The brain of individuals who suffer from epilepsy is characterized by astrogliosis, a brain pathology evidenced by a complex series of changes in the morphology and function of brain cells known as astrocytes.
Little is known about how astrogliosis relates to the dysfunction of brain cells known as neurons in individuals with epilepsy, but filling in the blanks in our knowledge could lead to new possibilities for therapeutic intervention.
A study using mice by Detlev Boison and colleagues at Legacy Clinical Research, Portland, has now identified the protein ADK in astrocytes as a molecular link between astrogliosis and neuronal dysfunction in epilepsy.
The authors observed in a mouse model of epilepsy that ADK upregulation and spontaneous seizures occurred in the region of the brain affected by astrogliosis. In addition, overexpression of ADK in a specific region of the brain triggered seizures in the absence of astrogliosis. Conversely, mice engineered to express less ADK in specific regions of the brain were protected from chemical-induced epilepsy.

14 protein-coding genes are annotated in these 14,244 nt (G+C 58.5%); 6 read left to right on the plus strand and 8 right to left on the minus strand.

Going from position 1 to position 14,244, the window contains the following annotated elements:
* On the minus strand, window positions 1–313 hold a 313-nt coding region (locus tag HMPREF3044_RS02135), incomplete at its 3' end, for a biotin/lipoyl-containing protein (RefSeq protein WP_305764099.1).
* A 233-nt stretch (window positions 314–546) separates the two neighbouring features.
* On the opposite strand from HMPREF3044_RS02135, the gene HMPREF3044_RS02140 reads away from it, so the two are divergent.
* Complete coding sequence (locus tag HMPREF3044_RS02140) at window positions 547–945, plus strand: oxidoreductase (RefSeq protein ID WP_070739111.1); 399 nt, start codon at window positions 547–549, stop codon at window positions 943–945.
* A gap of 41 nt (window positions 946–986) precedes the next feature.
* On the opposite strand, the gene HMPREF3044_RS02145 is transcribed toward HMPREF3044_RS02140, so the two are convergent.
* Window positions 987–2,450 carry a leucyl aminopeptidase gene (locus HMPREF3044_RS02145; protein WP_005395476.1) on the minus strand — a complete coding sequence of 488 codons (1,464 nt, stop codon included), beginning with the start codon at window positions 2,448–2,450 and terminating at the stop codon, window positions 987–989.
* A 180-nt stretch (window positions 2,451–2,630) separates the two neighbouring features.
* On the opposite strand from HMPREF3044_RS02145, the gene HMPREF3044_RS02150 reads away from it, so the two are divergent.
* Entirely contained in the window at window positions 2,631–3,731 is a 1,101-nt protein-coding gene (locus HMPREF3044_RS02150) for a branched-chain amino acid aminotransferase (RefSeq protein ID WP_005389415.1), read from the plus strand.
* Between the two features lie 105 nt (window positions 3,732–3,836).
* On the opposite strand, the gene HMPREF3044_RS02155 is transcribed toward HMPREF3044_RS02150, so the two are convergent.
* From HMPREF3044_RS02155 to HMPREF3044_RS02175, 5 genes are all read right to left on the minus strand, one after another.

Furthermore, as ADK-deficient ES cell--derived implants protected normal mice from chemical-induced astrogliosis, ADK upregulation, and seizures, it was suggested that ADK-based treatment strategies might provide a new approach for the treatment of individuals with epilepsy.
Journal article: Adenosine kinase is a target for the prediction and prevention of epileptogenesis in mice. Journal of Clinical Investigation. January 2, 2008.
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